ATLANTA, Ga. — North Carolina’s dairy farm families are sharing their personal recipes — and their stories — in a new cookbook produced by the dairy check off organization.
“The Dairy Good Cookbook: Everyday Comfort Food from America’s Dairy Farm Families” was inspired by a love for cooking and recipe sharing, a passion shared by dairy farm families and American consumers alike.
Second-generation North Carolina dairy farmer of Jonesville Barbara Myers’ “Macadamia Ice Cream Pie” recipe was selected from thousands of nationwide entries to be highlighted in the new cookbook. Myers recreated the pie after visiting San Diego 20 years ago and it has been a family staple ever since.
“I traveled to San Diego with my husband for a dairy conference and while visiting I had this incredible pie,” said Myers. “When we returned to the farm, I just had to try and duplicate it.”
The pie, which includes decadent layers of macadamia nuts, vanilla ice cream and shredded coconut, is sure to become a hit in any household.
“The funny thing is, after returning to San Diego and having that pie again, I actually like mine better. I don’t know what I did to put it over the top, but it is in high-demand in our household.”
With temperatures warming up across the south and grilling season in full swing, Myers’ “Macadamia Ice Cream Pie” is perfect for your next family cookout.
“The pie is a perfect hot summer dessert,” said Myers. “It’s great for a summer backyard cookout since it comes straight out of the freezer.”
North Carolina is home to more than 250 dairy farm families, ranking 23rd in the nation for number of licensed dairy operations in the United States. More than 47,000 cows call North Carolina home and in 2014 they produced over 961 billion pounds, or approximately 111.7 million gallons, of milk.
Dairy plays a vital role in North Carolina’s economy, generating more than $244.5 million dollars in cash receipts in 2014. North Carolina is also home to four commercial milk processing plants, located in Asheville, High Point and Winston-Salem, as well as one commercial cheese plant. Craft cheese makers thrive throughout North Carolina, with 37 registered operations generating over $10 million in gross receipts last year.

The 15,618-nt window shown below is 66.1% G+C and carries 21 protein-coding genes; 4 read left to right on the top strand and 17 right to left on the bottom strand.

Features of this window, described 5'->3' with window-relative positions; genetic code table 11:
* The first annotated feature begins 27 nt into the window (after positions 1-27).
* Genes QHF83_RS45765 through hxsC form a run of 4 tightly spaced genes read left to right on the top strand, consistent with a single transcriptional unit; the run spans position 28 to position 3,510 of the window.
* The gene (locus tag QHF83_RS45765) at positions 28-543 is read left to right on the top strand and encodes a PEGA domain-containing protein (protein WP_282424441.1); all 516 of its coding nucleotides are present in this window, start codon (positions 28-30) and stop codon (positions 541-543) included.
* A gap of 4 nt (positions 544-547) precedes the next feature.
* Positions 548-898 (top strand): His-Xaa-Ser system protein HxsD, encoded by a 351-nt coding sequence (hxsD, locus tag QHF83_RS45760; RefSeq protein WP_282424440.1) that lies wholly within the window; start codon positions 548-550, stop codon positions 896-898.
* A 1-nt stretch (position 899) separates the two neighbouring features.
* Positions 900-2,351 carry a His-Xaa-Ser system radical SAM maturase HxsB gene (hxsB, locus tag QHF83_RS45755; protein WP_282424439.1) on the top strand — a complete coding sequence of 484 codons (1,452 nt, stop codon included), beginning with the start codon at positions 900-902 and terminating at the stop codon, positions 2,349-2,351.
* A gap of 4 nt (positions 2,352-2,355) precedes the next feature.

The 256-page book showcases modern dairy farming through stories and photography of farmers and the recipes their families have enjoyed — in some cases for generations — on the farm.
“It is so delicious and perhaps one of the easiest desserts to make since you can make it ahead and store it in the freezer or throw it together in 10 minutes time,” Myers said.
More than 100 recipes are categorized by a typical farm day — from sunrise to sundown. There also are dishes for special occasions and family gatherings. Each recipe showcases the versatility of cooking with milk, cheese, yogurt, butter and other dairy favorites.
Carla Hall, a culinary expert and cohost of daytime talk show “The Chew,” wrote the book’s foreword and highlights her passion for dairy and appreciation of dairy farmers.
“I grew up with dairy being a fabric of my childhood and later my professional career, so I know comfort food,” Hall said. “And, who better to share a number of comfort food recipes that feature dairy than the people who know it best — America’s dairy farmers and those who bring dairy from around the world to your dinner table every day.”
The book is available wherever books and e-books are sold for $25. It also can be ordered on the Dairy Good website, www.dairygood.org.